3000 Miles to Graceland


Kevin Costner as Murphy
Kurt Russell as Michael
Christian Slater as Hanson
Courteney Cox as Cybil
Howie Long as Jack
Jon Lovitz as Peterson
David Arquette as Gus
Thomas Haden Church as Marshall Quigley
Kevin Pollak as Marshall Damitry

3000 Miles to Graceland could use less violence and more Elvis. Costner and Russell deliver entertaining performances.

Just released from prison, Michael joins up with Murphy and some other ex-cons to rob a Las Vegas casino. Their plan is to rob the place during an Elvis Impersonation Contest, and they’ll do it dressed as The King. They are successful in getting the money, but a violent gun battle ensues. The crooks get away and prepare to make their ultimate escape.

However, Murphy double crosses his gang and shoots them all. Fortunately, Michael survives and is able to beat Murphy back to the hidden money. Through various circumstances, Michael ends up with Cybil and her young son tagging along for the ride. They head north where they can have the marked cash laundered. Murphy is soon in hot pursuit leaving a bloody trail behind him and two Federal Marshals on his tail.

Rated R for strong violence, sexuality and language.

What Worked:
If you are a fan of Kurt Russell, Courtney Cox, or Kevin Costner, then you’ll probably enjoy this movie. They all deliver great performances and get plenty of screen time. Russell does his typical good turn as the tough bad guy with a good heart. Costner plays a total psycho who is convinced he’s the illegitimate son of Elvis. This is a total 180 from his role in Thirteen Days. I think I like him better as the villain than the hero.

The film is directed by Demian Lichtenstein, a former music video director, and it really shows. The movie is filled with quick cuts, strange camera angles and movements, and odd imagery that is typical of a music video. Sometimes it works, sometimes it doesn’t. A good example is the beginning of the film that opens with two CGI robotic scorpions battling it out. For a minute I wondered if I was in the right movie. It looked cool and was symbolic of the fight that would take place in the rest of the film, but it made you kind of scratch your head. But other moments show a great mix of editing like a gunfight that is intermixed with an Elvis impersonation performance. It worked well.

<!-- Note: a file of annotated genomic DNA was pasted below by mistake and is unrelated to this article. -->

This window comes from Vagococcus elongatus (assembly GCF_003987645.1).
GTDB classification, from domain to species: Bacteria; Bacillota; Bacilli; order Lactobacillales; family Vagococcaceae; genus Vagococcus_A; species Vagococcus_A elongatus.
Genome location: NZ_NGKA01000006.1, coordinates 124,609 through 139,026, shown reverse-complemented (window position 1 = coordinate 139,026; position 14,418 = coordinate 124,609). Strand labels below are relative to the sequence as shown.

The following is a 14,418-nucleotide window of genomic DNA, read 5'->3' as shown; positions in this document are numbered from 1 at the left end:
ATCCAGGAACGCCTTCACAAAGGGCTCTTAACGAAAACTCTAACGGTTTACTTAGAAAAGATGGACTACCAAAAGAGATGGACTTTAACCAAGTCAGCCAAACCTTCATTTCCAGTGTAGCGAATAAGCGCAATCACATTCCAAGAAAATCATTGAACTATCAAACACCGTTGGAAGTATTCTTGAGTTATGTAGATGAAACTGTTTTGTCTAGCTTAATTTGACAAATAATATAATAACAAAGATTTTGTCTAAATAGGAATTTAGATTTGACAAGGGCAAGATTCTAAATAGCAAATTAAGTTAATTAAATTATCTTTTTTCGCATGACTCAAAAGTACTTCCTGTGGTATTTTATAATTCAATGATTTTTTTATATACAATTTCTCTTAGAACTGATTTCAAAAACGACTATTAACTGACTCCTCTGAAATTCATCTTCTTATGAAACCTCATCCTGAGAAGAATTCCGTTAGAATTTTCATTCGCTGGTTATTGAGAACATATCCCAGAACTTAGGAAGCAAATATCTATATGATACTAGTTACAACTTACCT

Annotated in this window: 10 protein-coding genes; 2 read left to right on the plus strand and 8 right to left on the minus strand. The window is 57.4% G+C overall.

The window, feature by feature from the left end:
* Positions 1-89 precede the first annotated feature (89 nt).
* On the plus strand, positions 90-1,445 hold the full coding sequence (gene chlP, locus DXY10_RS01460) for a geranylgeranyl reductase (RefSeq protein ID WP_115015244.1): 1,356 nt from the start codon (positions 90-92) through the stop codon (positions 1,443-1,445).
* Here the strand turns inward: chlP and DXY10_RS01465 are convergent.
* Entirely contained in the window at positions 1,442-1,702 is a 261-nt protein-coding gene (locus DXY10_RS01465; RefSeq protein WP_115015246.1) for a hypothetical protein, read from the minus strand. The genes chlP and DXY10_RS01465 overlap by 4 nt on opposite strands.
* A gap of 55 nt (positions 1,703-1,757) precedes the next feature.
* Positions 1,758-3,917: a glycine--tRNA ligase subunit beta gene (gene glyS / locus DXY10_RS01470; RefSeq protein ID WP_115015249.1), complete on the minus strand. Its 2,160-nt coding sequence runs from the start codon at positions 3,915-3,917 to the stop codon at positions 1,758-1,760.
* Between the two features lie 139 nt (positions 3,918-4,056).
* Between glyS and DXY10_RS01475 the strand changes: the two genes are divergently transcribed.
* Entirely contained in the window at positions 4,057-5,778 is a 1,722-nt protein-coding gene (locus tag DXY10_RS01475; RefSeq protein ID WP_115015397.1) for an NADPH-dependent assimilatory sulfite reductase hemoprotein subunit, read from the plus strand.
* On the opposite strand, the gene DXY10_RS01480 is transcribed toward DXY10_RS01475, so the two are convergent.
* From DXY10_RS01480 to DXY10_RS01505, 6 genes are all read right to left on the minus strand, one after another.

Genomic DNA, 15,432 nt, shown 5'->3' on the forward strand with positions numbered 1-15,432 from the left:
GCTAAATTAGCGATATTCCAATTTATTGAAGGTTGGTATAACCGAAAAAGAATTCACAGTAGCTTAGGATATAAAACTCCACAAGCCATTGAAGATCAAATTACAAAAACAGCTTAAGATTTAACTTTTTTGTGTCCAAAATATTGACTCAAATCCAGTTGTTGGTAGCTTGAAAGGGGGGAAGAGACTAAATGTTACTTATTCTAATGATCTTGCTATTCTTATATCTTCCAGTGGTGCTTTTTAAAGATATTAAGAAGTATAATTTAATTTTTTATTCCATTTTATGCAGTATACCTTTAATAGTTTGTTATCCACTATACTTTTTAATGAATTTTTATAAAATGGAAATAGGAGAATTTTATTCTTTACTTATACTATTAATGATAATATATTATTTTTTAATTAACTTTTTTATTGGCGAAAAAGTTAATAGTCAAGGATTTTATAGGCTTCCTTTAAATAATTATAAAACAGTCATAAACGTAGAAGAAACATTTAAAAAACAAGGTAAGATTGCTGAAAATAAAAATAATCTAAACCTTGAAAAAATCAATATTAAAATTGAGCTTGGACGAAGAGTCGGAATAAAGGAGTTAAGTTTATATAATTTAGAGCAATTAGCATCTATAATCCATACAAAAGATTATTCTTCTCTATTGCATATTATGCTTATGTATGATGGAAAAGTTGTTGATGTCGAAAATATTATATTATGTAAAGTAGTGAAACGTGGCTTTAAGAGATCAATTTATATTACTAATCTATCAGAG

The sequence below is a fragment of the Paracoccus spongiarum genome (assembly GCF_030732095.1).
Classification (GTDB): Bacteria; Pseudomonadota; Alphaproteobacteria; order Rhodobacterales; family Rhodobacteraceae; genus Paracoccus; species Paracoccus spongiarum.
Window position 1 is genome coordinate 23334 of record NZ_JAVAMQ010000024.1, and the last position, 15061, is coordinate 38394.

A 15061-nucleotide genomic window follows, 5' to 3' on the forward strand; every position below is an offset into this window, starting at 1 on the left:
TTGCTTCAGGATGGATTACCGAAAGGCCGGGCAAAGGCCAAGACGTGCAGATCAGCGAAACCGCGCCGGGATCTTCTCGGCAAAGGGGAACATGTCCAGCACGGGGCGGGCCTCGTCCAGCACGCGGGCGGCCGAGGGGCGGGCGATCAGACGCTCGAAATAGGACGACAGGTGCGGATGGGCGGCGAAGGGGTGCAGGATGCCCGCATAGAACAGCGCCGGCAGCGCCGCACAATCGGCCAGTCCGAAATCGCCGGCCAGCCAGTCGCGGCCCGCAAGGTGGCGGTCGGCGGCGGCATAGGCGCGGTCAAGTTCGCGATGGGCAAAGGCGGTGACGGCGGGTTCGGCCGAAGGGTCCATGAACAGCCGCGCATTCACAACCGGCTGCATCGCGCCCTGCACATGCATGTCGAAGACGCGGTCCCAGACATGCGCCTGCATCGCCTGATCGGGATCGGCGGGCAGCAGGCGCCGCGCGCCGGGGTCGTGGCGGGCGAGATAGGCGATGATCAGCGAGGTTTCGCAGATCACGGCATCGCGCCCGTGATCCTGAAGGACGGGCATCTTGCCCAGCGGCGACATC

And I love Elvis music, so I enjoyed most of the soundtrack. It was an odd mix of heavy metal and Elvis greatest hits, but there was a little something for everyone there.

What Didn’t Work:
The advertising for this film is rather misleading. It makes you think that the Elvis robbery is the focal point of the film. It’s not. In fact, it takes place in the first 1/5 of the film and that’s all. The advertising also makes you think that Christian Slater, David Arquette, and Ice-T are in the film a lot. They aren’t. They almost have just cameo roles. If you’re going to see this film for Elvis or these actors, you may be disappointed.

I love action movies as much as anybody. My motto is that it’s not a real movie unless there’s an explosion in it. However, this film was pointlessly violent. It seemed the only way they could do action was to have the bad guys / heroes run in slow motion and shoot as many cops or security guards as possible. How many ways can you show a police officer die? It was gratuitous and annoying.

The film was also inconsistent. They show 50 cops have their chests explode in a hail of gunfire, but we take a touching and emotional moment to show a robber slowly bleed to death after being shot. We’re supposed to be sympathetic? Costner’s character spends the entire movie violently murdering innocent people, but the movie tries to make him a misunderstood good guy at the end. Huh? By the end of the movie, Costner is dead, as you would suspect, with a zillion bullet holes in his body. A Marshall stands over the corpse and sadly says, “I really wanted this one alive.” Then why didn’t you shoot him once or twice rather than 500 times? Duh! Then Cox’s character abandons her son and runs off with the loot, but we’re supposed to root for her as our heroine. That’s a tough sell. She also has rather rough sex with a total stranger in front of her sonÂ…..twice. That’s a bit perverted.

It’s kind of funny that Kevin Costner is a big Republican supporter, yet he stars in this film with excessive violence, sex, and profanity. This movie is a perfect example of what the U.S. government is going after. It will be interesting to see how it is received.